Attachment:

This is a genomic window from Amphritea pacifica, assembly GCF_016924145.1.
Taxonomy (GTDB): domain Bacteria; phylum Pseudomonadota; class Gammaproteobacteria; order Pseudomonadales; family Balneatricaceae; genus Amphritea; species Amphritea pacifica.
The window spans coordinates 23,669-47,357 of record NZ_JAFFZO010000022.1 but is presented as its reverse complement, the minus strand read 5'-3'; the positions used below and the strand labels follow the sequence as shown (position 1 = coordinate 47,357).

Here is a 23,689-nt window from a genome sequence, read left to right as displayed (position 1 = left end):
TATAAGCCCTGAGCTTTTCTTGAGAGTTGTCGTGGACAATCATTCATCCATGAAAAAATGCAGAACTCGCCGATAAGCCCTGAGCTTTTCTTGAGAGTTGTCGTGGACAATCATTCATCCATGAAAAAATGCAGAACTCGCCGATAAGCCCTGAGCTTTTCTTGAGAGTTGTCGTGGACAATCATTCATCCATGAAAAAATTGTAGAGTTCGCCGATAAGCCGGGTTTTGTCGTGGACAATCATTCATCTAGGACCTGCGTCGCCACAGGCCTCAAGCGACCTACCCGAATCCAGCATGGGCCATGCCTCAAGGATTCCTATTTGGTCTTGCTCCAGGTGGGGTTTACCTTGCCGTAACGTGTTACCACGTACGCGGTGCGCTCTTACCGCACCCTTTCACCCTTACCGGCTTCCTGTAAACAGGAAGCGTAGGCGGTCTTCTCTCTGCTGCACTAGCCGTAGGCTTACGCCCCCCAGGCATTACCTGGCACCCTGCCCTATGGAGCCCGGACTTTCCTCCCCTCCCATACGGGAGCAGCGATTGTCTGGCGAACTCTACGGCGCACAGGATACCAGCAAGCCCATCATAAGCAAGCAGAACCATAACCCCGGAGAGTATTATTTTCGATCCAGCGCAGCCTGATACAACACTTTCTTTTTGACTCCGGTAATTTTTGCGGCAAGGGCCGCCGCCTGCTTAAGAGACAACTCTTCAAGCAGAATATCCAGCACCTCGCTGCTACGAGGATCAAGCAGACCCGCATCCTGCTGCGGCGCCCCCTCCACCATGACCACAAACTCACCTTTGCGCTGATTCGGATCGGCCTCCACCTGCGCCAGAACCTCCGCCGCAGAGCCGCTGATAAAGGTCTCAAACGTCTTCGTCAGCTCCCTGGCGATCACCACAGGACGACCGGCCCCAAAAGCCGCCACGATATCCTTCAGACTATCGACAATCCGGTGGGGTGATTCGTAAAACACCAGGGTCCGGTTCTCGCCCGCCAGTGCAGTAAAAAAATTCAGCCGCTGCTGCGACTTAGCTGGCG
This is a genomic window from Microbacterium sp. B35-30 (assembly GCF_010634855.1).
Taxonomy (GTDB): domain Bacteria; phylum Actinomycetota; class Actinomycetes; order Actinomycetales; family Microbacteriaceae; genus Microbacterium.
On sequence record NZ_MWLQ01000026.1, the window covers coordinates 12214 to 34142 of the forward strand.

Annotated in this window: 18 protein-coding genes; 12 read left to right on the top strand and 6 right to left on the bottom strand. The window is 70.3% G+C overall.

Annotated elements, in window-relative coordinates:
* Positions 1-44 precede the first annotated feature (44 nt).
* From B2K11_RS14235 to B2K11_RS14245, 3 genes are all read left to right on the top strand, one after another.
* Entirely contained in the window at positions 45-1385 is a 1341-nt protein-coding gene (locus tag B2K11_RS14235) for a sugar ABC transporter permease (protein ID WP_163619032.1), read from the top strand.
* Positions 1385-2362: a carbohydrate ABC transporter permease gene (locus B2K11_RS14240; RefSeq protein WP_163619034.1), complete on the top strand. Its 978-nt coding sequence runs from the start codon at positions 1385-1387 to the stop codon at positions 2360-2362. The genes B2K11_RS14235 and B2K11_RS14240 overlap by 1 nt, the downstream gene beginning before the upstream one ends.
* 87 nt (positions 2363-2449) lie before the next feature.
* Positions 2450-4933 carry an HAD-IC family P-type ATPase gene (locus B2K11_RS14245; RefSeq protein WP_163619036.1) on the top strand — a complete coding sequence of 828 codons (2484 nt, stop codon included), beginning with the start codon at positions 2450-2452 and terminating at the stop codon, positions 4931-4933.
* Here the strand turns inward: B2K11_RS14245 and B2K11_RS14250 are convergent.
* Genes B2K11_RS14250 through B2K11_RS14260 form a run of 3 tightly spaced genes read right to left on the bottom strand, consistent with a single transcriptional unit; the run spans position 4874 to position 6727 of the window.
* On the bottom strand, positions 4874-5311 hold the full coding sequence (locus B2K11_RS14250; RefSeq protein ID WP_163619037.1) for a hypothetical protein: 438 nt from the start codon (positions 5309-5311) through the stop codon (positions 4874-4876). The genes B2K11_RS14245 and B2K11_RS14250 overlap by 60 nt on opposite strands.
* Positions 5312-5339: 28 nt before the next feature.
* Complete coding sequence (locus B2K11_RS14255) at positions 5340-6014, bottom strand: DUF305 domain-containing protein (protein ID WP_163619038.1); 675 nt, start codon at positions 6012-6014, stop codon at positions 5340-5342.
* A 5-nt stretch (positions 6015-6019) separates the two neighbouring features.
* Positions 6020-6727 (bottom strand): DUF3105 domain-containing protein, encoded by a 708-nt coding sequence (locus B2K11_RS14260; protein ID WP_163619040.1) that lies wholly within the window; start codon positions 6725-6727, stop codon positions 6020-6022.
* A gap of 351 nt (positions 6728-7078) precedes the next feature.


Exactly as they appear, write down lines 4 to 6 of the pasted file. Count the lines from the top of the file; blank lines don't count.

Here is a 23,689-nt window from a genome sequence, read left to right as displayed (position 1 = left end):
TATAAGCCCTGAGCTTTTCTTGAGAGTTGTCGTGGACAATCATTCATCCATGAAAAAATGCAGAACTCGCCGATAAGCCCTGAGCTTTTCTTGAGAGTTGTCGTGGACAATCATTCATCCATGAAAAAATGCAGAACTCGCCGATAAGCCCTGAGCTTTTCTTGAGAGTTGTCGTGGACAATCATTCATCCATGAAAAAATTGTAGAGTTCGCCGATAAGCCGGGTTTTGTCGTGGACAATCATTCATCTAGGACCTGCGTCGCCACAGGCCTCAAGCGACCTACCCGAATCCAGCATGGGCCATGCCTCAAGGATTCCTATTTGGTCTTGCTCCAGGTGGGGTTTACCTTGCCGTAACGTGTTACCACGTACGCGGTGCGCTCTTACCGCACCCTTTCACCCTTACCGGCTTCCTGTAAACAGGAAGCGTAGGCGGTCTTCTCTCTGCTGCACTAGCCGTAGGCTTACGCCCCCCAGGCATTACCTGGCACCCTGCCCTATGGAGCCCGGACTTTCCTCCCCTCCCATACGGGAGCAGCGATTGTCTGGCGAACTCTACGGCGCACAGGATACCAGCAAGCCCATCATAAGCAAGCAGAACCATAACCCCGGAGAGTATTATTTTCGATCCAGCGCAGCCTGATACAACACTTTCTTTTTGACTCCGGTAATTTTTGCGGCAAGGGCCGCCGCCTGCTTAAGAGACAACTCTTCAAGCAGAATATCCAGCACCTCGCTGCTACGAGGATCAAGCAGACCCGCATCCTGCTGCGGCGCCCCCTCCACCATGACCACAAACTCACCTTTGCGCTGATTCGGATCGGCCTCCACCTGCGCCAGAACCTCCGCCGCAGAGCCGCTGATAAAGGTCTCAAACGTCTTCGTCAGCTCCCTGGCGATCACCACAGGACGACCGGCCCCAAAAGCCGCCACGATATCCTTCAGACTATCGACAATCCGGTGGGGTGATTCGTAAAACACCAGGGTCCGGTTCTCGCCCGCCAGTGCAGTAAAAAAATTCAGCCGCTGCTGCGACTTAGCTGGCG
This is a genomic window from Microbacterium sp. B35-30 (assembly GCF_010634855.1).